Flat means no fizz – think of a cheap bottle of champagne- and that just about sums us up. We have not got a single player who can take hold of a game and give us a toehold in it. Middlesbrough had Braithwaite (I like him) and Traore (maddeningly inconsistent by all accounts) and they back it up with solidity from Leadbitter and Howson.
They look a well-balanced side who should make the play offs; we look a lopsided bunch who look more likely to be heading for the third level of English football for the second time in our illustrious history. And the worrying thing is, that it could get worse, much, much worse.

As for “lacking energy and enthusiasm”, that sums me up as I look very carefully at my footballing watching for the rest of the season. I stopped off at Dean Street on the way home and took in the last half hour of Shildon v Team Northumbria. It ended up 5-3 to the Railwaymen and I think I shall be seeing an awful lot more of them in the coming months.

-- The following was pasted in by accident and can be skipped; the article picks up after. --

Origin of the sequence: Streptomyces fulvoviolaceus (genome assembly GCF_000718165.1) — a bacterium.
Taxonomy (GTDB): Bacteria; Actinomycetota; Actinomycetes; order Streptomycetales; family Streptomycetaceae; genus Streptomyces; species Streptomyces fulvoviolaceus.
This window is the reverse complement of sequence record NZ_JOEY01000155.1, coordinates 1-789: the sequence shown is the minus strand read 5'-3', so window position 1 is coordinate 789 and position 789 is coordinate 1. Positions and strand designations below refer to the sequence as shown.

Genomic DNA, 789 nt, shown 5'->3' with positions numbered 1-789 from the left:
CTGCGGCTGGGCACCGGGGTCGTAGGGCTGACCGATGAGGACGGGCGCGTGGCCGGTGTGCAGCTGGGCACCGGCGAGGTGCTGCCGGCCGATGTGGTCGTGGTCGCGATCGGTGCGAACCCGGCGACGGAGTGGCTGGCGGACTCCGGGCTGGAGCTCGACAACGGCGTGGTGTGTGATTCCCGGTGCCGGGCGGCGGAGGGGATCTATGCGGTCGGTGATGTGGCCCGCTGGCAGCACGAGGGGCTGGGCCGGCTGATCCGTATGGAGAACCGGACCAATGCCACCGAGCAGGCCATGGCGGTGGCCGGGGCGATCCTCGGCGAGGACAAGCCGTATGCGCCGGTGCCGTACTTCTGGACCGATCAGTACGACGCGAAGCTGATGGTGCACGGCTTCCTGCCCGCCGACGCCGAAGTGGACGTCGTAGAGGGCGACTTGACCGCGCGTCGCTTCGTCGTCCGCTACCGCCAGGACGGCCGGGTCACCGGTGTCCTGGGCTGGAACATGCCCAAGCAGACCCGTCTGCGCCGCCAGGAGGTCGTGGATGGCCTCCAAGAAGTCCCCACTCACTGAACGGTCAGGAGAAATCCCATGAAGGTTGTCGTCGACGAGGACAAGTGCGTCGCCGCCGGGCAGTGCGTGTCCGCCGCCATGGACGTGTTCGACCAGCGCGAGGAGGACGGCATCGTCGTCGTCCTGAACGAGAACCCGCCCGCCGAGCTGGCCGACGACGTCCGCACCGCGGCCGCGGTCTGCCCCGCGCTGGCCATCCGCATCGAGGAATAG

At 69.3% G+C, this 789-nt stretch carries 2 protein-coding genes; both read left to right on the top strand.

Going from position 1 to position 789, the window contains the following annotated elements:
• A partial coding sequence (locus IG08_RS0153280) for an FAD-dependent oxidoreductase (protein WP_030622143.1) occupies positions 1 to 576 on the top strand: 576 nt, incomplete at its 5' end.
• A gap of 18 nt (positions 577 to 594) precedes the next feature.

Clicking on the image takes you back to Salut! Sunderland’s home page

 

Acknowedgements: Sunderland at Spurs, John McCormick. Salut graphics, Jake. If there is any other copyright claim, not answered by ‘fair use’ exemptions, on the images used to illustrate this report, please make us aware and we will add credits or remove as requested

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Salut! Sunderland is written, illustrated and edited by - and principally for - supporters of Sunderland AFC. The site aims to be sufficiently literate and entertaining to appeal to people who do not follow SAFC but enjoy good football writing.

5 Responses to “Sixer’s Middlesbrough Soapbox: ‘another depressing, dispiriting day’” Subscribe

  1. CSB January 7, 2018 at 12:22 pm #

    Another accurate and all too correct analysis of the latest shower.

    First goal was schoolboy stuff (and it gets worse the more you watch it), the second was just very poor defending.

    No bite, no flair, no passion or pride.

    Without reinforcements we are condemned to League 1 without the prospect of redemption, parole or hope and it could continue to get a lot worse.